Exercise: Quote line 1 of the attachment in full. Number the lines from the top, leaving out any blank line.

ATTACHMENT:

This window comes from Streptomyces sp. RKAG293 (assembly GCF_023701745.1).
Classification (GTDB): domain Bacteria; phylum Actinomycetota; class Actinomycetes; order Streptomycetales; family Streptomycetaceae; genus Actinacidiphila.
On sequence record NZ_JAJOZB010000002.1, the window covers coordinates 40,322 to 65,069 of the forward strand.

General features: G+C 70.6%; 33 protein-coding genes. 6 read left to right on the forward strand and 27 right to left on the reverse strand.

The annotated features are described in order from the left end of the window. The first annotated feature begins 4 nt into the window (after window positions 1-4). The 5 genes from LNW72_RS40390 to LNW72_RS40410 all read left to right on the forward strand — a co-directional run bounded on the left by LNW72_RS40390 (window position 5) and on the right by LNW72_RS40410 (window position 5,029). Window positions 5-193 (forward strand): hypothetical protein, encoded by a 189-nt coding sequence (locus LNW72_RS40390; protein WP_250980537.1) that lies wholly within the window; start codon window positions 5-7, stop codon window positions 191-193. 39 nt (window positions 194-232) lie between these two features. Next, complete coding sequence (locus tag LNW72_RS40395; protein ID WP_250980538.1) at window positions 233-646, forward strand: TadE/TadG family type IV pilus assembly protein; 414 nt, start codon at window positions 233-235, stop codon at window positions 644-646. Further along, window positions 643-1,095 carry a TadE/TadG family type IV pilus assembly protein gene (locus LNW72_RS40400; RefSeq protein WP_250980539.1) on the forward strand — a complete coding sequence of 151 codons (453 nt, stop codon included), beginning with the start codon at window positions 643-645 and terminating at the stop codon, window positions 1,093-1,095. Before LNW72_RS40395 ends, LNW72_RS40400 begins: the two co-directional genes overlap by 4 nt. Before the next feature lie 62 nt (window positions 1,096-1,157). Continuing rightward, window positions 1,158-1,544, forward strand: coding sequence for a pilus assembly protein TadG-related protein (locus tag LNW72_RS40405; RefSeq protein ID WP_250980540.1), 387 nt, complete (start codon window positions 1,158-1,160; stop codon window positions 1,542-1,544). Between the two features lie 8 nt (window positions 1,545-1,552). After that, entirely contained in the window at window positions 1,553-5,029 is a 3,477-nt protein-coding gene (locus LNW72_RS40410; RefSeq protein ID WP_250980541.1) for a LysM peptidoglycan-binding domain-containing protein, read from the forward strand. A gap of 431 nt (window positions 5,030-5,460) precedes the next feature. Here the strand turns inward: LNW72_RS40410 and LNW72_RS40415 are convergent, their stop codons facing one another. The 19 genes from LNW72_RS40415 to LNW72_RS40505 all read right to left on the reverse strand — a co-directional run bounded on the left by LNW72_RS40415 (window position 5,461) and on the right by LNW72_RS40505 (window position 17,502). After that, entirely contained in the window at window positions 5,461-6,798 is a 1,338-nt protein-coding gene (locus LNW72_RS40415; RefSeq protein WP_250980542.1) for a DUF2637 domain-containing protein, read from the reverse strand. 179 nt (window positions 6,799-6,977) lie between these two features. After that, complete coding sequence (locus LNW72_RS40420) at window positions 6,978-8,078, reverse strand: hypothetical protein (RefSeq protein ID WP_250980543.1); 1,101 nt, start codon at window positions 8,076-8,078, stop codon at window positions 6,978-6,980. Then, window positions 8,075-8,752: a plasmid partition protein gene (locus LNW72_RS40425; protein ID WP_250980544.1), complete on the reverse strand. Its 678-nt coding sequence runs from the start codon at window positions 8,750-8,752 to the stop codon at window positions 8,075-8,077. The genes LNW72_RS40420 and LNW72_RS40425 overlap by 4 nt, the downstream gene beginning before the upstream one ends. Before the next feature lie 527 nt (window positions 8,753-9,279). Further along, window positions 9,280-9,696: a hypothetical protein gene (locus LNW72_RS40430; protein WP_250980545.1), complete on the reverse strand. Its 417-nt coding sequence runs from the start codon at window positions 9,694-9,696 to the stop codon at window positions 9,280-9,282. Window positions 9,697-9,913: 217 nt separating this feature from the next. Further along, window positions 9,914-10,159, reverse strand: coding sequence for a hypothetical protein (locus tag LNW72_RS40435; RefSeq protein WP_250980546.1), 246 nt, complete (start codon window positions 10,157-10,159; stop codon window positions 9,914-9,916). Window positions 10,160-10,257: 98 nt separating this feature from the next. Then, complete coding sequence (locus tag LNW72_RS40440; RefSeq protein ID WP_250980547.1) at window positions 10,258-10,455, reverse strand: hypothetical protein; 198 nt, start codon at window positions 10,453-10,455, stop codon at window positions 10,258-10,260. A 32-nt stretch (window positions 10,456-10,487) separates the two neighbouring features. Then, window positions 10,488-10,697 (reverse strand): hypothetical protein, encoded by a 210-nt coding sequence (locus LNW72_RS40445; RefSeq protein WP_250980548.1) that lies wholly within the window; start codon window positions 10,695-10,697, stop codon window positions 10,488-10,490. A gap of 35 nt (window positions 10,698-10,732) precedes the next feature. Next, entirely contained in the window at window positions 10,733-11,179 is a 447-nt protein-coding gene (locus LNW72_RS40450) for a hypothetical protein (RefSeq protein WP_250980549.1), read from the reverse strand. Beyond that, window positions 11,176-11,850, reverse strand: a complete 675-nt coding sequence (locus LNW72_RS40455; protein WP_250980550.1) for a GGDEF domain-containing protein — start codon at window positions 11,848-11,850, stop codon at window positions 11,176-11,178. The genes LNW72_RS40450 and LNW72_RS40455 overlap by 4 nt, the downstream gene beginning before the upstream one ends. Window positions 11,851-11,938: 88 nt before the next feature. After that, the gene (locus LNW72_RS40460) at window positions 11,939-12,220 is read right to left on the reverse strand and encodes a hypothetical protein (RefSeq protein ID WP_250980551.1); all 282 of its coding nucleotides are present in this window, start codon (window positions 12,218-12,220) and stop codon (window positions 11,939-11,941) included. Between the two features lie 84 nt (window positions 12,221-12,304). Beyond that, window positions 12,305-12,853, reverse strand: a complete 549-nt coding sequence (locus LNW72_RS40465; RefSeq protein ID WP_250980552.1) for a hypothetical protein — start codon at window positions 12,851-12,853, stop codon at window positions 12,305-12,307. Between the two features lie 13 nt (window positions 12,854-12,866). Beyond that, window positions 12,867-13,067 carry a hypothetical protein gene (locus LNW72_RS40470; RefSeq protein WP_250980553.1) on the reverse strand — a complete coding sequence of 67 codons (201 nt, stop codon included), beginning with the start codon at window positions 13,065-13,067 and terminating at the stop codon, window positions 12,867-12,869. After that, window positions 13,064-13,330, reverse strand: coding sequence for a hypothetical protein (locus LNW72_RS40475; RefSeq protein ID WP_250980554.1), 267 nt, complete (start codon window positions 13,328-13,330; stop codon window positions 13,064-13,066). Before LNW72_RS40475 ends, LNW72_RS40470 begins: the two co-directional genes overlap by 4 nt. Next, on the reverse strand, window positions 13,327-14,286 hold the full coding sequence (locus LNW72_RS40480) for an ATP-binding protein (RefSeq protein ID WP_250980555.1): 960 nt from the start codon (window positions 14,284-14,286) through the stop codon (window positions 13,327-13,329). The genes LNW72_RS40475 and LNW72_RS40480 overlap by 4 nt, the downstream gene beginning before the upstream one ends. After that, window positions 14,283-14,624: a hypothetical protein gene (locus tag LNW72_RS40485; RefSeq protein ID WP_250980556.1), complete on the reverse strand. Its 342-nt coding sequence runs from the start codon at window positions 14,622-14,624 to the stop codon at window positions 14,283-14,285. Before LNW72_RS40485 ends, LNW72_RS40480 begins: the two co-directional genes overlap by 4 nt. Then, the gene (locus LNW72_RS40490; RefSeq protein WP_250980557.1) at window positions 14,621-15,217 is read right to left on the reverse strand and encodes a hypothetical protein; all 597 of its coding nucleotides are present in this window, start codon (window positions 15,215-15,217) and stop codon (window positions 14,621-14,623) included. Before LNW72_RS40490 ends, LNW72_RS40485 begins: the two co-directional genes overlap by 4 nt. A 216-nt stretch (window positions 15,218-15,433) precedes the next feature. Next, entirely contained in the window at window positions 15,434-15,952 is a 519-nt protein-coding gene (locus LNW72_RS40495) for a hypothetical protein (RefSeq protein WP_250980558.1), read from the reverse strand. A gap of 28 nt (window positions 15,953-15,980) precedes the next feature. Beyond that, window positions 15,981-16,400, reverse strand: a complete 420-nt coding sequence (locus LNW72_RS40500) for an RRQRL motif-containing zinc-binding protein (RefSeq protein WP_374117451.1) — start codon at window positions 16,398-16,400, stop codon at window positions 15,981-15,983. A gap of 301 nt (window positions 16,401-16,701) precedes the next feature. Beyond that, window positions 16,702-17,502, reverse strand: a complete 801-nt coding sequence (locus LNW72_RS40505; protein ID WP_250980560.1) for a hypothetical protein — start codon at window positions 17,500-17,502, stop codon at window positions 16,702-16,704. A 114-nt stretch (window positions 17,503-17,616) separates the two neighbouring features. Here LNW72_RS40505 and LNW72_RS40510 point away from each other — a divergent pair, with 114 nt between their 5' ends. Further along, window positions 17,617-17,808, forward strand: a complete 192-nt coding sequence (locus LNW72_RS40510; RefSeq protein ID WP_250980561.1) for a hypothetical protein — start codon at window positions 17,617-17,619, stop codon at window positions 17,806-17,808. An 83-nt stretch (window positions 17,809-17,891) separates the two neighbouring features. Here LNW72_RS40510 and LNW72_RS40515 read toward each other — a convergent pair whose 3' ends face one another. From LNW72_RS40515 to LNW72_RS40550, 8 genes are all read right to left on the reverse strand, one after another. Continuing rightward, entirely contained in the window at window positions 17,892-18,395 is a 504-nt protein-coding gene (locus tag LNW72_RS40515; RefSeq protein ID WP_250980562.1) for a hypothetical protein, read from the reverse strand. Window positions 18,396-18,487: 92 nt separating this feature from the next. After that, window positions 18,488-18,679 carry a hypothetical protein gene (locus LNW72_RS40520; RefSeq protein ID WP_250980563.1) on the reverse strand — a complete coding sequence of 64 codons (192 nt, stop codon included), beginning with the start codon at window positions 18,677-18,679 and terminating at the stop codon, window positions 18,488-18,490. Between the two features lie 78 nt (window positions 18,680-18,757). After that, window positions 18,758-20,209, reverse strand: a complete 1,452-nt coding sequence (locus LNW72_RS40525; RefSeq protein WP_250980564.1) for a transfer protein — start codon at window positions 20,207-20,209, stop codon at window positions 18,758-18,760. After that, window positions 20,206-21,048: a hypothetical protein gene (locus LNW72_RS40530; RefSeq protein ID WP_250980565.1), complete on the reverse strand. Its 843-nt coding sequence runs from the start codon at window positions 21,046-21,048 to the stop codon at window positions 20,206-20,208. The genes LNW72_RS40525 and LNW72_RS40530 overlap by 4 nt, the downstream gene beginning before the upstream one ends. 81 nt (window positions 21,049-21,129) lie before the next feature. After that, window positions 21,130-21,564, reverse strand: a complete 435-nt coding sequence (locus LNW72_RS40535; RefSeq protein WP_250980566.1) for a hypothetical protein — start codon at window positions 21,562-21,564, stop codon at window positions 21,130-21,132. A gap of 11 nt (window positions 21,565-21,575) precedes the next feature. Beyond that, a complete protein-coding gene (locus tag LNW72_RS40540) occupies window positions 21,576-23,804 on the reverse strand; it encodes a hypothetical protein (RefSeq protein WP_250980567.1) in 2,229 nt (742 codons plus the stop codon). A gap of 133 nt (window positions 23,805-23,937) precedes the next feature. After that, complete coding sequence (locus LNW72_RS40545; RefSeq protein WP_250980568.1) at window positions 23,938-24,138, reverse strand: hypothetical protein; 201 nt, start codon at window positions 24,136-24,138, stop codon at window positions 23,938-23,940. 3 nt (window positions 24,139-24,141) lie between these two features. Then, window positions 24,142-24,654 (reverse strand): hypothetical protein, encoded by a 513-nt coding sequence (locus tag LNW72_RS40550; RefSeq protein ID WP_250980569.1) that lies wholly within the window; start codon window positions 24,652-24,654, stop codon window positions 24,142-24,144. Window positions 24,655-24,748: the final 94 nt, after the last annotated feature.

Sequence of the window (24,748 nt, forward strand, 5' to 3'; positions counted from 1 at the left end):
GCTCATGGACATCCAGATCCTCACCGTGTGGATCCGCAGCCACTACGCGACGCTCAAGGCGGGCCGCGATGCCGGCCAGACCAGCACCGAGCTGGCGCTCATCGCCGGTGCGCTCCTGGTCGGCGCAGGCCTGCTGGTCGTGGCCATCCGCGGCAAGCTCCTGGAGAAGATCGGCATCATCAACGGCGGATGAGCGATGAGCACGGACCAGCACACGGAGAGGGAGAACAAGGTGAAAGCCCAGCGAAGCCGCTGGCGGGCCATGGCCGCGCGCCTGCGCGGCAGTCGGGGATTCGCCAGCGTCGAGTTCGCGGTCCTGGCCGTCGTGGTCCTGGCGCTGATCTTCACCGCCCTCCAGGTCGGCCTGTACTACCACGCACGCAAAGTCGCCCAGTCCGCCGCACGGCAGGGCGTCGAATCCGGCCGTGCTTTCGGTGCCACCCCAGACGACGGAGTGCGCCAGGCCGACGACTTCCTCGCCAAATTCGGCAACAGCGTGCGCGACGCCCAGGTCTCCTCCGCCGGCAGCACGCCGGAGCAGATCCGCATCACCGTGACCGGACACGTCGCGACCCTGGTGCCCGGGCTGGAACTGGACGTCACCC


This window comes from Streptomyces sp. RKAG293 (assembly GCF_023701745.1).